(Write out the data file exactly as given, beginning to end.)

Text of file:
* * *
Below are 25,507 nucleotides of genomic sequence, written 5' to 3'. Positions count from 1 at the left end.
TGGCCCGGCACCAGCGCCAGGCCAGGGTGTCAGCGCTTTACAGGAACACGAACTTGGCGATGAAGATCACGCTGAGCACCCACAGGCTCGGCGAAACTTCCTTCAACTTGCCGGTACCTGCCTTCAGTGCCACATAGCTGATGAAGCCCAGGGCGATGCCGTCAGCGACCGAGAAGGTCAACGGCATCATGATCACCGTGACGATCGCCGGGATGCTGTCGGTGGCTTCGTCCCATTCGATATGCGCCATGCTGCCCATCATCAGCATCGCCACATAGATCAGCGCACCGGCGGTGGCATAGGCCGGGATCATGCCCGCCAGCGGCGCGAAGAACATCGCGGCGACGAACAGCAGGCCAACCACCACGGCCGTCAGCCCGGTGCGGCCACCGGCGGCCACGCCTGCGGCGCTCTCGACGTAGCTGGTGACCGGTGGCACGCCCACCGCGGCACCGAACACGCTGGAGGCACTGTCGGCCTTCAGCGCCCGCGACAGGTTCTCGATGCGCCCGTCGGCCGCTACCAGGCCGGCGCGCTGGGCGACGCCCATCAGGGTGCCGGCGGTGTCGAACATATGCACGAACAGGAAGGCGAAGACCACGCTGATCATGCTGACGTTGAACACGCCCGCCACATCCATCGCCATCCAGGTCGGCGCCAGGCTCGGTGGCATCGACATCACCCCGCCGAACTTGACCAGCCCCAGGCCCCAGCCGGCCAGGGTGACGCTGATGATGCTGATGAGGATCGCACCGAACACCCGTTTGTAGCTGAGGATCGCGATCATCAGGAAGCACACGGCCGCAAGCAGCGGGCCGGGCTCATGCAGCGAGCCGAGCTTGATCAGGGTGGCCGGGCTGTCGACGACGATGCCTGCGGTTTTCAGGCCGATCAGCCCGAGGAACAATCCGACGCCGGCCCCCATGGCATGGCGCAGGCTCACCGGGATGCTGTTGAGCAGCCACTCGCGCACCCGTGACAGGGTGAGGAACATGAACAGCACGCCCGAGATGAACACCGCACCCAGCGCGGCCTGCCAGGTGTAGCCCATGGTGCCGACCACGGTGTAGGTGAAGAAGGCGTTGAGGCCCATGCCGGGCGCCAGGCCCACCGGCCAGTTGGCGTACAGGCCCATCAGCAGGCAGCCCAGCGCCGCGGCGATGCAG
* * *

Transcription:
Below are 25,507 nucleotides of genomic sequence, written 5' to 3'. Positions count from 1 at the left end.
TGGCCCGGCACCAGCGCCAGGCCAGGGTGTCAGCGCTTTACAGGAACACGAACTTGGCGATGAAGATCACGCTGAGCACCCACAGGCTCGGCGAAACTTCCTTCAACTTGCCGGTACCTGCCTTCAGTGCCACATAGCTGATGAAGCCCAGGGCGATGCCGTCAGCGACCGAGAAGGTCAACGGCATCATGATCACCGTGACGATCGCCGGGATGCTGTCGGTGGCTTCGTCCCATTCGATATGCGCCATGCTGCCCATCATCAGCATCGCCACATAGATCAGCGCACCGGCGGTGGCATAGGCCGGGATCATGCCCGCCAGCGGCGCGAAGAACATCGCGGCGACGAACAGCAGGCCAACCACCACGGCCGTCAGCCCGGTGCGGCCACCGGCGGCCACGCCTGCGGCGCTCTCGACGTAGCTGGTGACCGGTGGCACGCCCACCGCGGCACCGAACACGCTGGAGGCACTGTCGGCCTTCAGCGCCCGCGACAGGTTCTCGATGCGCCCGTCGGCCGCTACCAGGCCGGCGCGCTGGGCGACGCCCATCAGGGTGCCGGCGGTGTCGAACATATGCACGAACAGGAAGGCGAAGACCACGCTGATCATGCTGACGTTGAACACGCCCGCCACATCCATCGCCATCCAGGTCGGCGCCAGGCTCGGTGGCATCGACATCACCCCGCCGAACTTGACCAGCCCCAGGCCCCAGCCGGCCAGGGTGACGCTGATGATGCTGATGAGGATCGCACCGAACACCCGTTTGTAGCTGAGGATCGCGATCATCAGGAAGCACACGGCCGCAAGCAGCGGGCCGGGCTCATGCAGCGAGCCGAGCTTGATCAGGGTGGCCGGGCTGTCGACGACGATGCCTGCGGTTTTCAGGCCGATCAGCCCGAGGAACAATCCGACGCCGGCCCCCATGGCATGGCGCAGGCTCACCGGGATGCTGTTGAGCAGCCACTCGCGCACCCGTGACAGGGTGAGGAACATGAACAGCACGCCCGAGATGAACACCGCACCCAGCGCGGCCTGCCAGGTGTAGCCCATGGTGCCGACCACGGTGTAGGTGAAGAAGGCGTTGAGGCCCATGCCGGGCGCCAGGCCCACCGGCCAGTTGGCGTACAGGCCCATCAGCAGGCAGCCCAGCGCCGCGGCGATGCAG